The training necessary for employees involved in worksite response and cleanup efforts is dependent upon the hazards at the sites and the activities and tasks the employees will perform. OSHA's HAZWOPER standard and its training requirements apply to efforts that are "HAZWOPER emergency responses" and hazardous waste site cleanups. It is important to understand that the training required for emergency response workers is quite different than that required for hazardous waste site workers. Training for both types of workers is described in the following sections.
For worksite response and recovery efforts that are not covered by HAZWOPER, workers must be trained as required by any other applicable General Industry (1910) and Construction Industry (1926) OSHA standards. For example, if there is a need to enter a permit-required confined space such as a sewer manhole, the employer would need to assure that the entrant(s) and attendant(s) are properly trained according to the Permit-Required Confined Spaces standard, 29 CFR 1910.146, prior to entry into the manhole.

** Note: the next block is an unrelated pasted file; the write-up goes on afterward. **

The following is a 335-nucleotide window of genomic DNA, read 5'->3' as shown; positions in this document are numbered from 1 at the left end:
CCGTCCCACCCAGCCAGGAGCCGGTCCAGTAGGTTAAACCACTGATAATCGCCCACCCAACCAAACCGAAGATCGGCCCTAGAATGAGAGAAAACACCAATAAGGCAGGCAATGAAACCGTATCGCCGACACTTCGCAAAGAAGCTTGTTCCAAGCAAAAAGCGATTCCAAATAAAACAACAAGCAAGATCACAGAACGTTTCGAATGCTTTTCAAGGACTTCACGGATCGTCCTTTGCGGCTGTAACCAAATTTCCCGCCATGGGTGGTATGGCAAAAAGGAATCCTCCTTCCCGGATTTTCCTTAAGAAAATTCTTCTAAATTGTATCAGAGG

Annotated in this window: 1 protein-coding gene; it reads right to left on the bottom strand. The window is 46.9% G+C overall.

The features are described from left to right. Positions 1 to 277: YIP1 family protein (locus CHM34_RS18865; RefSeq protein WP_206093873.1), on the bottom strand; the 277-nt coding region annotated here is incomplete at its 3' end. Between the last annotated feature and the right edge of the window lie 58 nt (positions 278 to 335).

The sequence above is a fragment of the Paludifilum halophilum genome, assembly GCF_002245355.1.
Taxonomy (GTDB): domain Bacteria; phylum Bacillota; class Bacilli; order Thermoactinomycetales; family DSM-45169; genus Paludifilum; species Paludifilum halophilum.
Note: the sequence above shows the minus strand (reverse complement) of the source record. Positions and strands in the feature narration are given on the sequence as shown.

If it is determined that response activities are considered a "HAZWOPER emergency response," then training for workers must minimally meet the requirements of 1910.120(q). The training levels and content required for these workers is dependent on the workers' expected duties during the emergency response. For example, workers who are likely to witness or discover a release and are expected only to initiate an emergency response by notifying the proper authorities must be trained to the first responder awareness level, 1910.120(q)(6)(i). Workers who respond in a defensive fashion without actually trying to stop the release (e.g., containing the release from a safe distance) must be trained to the first responder operations level, 1910.120(q)(6)(ii). Workers who are expected to approach the point of a hazardous substance release for the purpose of stopping the release must be trained to either the hazardous materials technician, 1910.120(q)(6)(iii), or the hazardous materials specialist level, 1910.120(q)(6)(iv). Alternatively, workers who are needed to temporarily perform immediate emergency support work (e.g., excavator operators) may be considered skilled support personnel (SSP). SSP must be provided an initial site briefing covering personal protective equipment use, the chemical hazards involved, and the tasks to be performed. Consequently, employers must evaluate the role and tasks workers will perform and train them appropriately.